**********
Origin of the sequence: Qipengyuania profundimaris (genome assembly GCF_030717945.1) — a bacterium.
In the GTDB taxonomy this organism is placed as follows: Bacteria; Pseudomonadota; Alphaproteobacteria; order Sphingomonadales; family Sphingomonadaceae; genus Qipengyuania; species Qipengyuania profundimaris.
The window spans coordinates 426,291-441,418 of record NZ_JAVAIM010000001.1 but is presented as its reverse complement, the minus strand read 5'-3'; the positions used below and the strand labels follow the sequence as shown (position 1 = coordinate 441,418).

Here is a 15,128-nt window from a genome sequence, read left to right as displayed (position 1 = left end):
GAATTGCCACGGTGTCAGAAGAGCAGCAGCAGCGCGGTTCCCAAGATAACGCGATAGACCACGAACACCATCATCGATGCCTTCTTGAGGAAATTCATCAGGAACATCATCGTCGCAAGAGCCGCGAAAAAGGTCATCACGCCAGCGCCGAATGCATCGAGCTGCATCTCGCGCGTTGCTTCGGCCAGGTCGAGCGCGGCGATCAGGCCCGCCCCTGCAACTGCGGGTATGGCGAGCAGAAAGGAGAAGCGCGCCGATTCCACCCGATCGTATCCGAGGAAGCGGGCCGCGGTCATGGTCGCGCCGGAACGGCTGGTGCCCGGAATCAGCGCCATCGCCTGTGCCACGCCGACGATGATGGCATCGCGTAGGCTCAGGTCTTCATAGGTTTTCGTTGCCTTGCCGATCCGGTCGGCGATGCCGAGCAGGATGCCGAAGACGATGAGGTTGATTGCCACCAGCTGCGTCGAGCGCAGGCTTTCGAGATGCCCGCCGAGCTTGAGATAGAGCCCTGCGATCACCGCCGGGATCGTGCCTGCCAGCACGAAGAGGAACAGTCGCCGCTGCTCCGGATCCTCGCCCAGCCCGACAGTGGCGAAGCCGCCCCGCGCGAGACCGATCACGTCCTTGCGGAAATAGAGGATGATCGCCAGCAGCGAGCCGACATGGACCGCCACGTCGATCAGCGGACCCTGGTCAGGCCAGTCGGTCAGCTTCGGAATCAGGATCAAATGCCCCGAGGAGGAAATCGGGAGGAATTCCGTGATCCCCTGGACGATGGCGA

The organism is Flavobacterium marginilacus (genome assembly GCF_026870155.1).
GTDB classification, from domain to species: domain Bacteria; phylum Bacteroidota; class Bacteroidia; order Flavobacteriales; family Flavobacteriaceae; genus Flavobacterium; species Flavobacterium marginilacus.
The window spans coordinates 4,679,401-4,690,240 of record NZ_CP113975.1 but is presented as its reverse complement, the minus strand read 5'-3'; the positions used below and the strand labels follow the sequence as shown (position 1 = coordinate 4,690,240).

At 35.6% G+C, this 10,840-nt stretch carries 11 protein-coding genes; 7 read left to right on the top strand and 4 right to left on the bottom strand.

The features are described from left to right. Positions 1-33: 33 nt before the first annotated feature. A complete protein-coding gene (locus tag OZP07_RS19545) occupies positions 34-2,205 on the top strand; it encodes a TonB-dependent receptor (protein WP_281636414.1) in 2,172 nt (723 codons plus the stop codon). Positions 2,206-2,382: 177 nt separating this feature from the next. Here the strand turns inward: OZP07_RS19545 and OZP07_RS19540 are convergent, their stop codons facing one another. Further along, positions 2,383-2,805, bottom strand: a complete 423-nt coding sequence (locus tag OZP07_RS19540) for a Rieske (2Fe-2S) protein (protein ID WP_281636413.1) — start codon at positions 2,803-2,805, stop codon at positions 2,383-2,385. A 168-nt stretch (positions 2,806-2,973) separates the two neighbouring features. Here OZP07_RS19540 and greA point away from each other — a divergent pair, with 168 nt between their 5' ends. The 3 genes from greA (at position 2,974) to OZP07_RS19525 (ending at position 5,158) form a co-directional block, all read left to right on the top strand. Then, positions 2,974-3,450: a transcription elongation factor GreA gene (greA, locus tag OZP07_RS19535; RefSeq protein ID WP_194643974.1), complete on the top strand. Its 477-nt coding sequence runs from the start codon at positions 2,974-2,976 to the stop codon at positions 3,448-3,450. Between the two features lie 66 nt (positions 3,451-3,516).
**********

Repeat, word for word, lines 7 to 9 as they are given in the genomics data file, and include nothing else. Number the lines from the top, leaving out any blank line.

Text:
GTDB classification, from domain to species: domain Bacteria; phylum Bacteroidota; class Bacteroidia; order Flavobacteriales; family Flavobacteriaceae; genus Flavobacterium; species Flavobacterium marginilacus.
The window spans coordinates 4,679,401-4,690,240 of record NZ_CP113975.1 but is presented as its reverse complement, the minus strand read 5'-3'; the positions used below and the strand labels follow the sequence as shown (position 1 = coordinate 4,690,240).

At 35.6% G+C, this 10,840-nt stretch carries 11 protein-coding genes; 7 read left to right on the top strand and 4 right to left on the bottom strand.